Meetings & Programs
General meetings and programs of the Lake County Audubon are held at 7:30pm on the first Monday of the month October through May skipping the month of January. These meetings / programs are open to the public as well as members and are typically held in the second floor meeting room of the Libertyville Village Hall, located at 118 W. Cook Street, which is just across the street to the north of the Cook Memorial Library.
For our 2017-2018 events and bird walks click here
2017 – 2018 Program Schedule
October 2. Vultures: Nature's Clean Up Crew by Stephanie Touzalin from Willowbrook Wildlife Center.
Stephanie's program will include information on vulture's role in the environment, their distribution and status worldwide. She will also provide us with some fun facts about vultures and "biofacts" about their feathers and skull.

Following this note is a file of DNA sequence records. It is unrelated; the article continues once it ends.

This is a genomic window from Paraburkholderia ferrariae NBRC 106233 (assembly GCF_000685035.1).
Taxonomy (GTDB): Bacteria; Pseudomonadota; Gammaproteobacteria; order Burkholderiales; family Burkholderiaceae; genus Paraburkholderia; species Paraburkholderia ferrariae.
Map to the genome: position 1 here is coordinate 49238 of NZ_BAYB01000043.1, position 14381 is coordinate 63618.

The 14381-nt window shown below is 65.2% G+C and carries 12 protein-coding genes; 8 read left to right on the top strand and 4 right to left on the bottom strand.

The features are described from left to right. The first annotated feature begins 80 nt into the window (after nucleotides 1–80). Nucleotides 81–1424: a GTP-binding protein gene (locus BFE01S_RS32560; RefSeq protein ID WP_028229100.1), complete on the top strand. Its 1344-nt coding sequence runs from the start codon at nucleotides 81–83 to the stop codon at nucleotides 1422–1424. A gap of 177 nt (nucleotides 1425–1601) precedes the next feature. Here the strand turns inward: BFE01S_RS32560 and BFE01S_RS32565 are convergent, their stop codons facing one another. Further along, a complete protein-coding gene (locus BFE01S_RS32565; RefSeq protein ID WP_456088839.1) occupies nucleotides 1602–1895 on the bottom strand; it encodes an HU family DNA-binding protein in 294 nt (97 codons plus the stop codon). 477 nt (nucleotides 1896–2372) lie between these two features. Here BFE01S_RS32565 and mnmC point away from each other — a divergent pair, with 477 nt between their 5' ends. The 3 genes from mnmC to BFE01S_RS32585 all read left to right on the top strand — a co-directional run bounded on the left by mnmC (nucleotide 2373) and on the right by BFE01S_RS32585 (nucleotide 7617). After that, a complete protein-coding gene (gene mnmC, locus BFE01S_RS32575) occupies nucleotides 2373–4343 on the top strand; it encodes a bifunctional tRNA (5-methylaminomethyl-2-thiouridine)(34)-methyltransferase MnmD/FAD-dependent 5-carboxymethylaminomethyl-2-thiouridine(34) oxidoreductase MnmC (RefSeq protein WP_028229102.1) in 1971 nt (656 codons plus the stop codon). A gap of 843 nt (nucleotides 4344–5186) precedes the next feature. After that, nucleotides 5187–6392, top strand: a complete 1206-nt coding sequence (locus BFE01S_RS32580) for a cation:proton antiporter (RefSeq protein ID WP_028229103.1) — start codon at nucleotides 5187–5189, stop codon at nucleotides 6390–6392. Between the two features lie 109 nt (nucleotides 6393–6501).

Stephanie Touzalin received her Bachelors of Science in Natural Resources and Environmental Science, with a focus in Fish and Wildlife Conservation, from the University of Illinois in Champaign in 2004 and quickly became involved with the Forest Preserve District of DuPage County. As an Animal Care volunteer, she spent time at Willowbrook preparing diets and care for the patients in rehabilitation and resident wildlife. Once on staff, Stephanie worked at the front desk admitting some of the over 9,500 animals Willowbrook accepts each year and helping residents to live more harmoniously with their wildlife neighbors. Since 2010, Stephanie has been in her current role as one of the Naturalists that make up Willowbrook’s education team. While developing and teaching programs, leading Wildlife Explorers Summer Camp, managing Willowbrook’s social media, and interacting with visitors are a large part of her responsibilities, Stephanie trains and manages the education raptors and other animal ambassadors at Willowbrook. While birds, especially birds of prey, are a favorite focus, Stephanie has been working on her insect and plant identification and as well as developing taxidermy skills.